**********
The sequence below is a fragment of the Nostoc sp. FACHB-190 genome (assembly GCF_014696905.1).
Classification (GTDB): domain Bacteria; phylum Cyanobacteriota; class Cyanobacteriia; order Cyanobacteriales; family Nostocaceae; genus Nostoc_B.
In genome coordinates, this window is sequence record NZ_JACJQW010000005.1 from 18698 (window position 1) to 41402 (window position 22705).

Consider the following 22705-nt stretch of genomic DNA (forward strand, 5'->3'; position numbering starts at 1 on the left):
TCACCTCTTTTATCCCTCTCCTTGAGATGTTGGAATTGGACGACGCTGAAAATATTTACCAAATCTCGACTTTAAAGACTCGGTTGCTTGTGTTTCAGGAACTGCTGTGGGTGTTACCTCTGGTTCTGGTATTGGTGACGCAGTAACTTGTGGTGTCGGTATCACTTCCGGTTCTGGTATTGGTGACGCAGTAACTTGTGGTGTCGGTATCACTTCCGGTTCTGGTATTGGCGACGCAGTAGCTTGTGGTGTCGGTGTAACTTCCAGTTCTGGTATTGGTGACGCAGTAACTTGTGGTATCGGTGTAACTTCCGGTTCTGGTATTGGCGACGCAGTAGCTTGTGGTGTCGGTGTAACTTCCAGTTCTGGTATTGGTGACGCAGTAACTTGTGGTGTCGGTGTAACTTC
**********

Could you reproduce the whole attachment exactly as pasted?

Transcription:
The sequence below is a fragment of the Nostoc sp. FACHB-190 genome (assembly GCF_014696905.1).
Classification (GTDB): domain Bacteria; phylum Cyanobacteriota; class Cyanobacteriia; order Cyanobacteriales; family Nostocaceae; genus Nostoc_B.
In genome coordinates, this window is sequence record NZ_JACJQW010000005.1 from 18698 (window position 1) to 41402 (window position 22705).

Consider the following 22705-nt stretch of genomic DNA (forward strand, 5'->3'; position numbering starts at 1 on the left):
TCACCTCTTTTATCCCTCTCCTTGAGATGTTGGAATTGGACGACGCTGAAAATATTTACCAAATCTCGACTTTAAAGACTCGGTTGCTTGTGTTTCAGGAACTGCTGTGGGTGTTACCTCTGGTTCTGGTATTGGTGACGCAGTAACTTGTGGTGTCGGTATCACTTCCGGTTCTGGTATTGGTGACGCAGTAACTTGTGGTGTCGGTATCACTTCCGGTTCTGGTATTGGCGACGCAGTAGCTTGTGGTGTCGGTGTAACTTCCAGTTCTGGTATTGGTGACGCAGTAACTTGTGGTATCGGTGTAACTTCCGGTTCTGGTATTGGCGACGCAGTAGCTTGTGGTGTCGGTGTAACTTCCAGTTCTGGTATTGGTGACGCAGTAACTTGTGGTGTCGGTGTAACTTC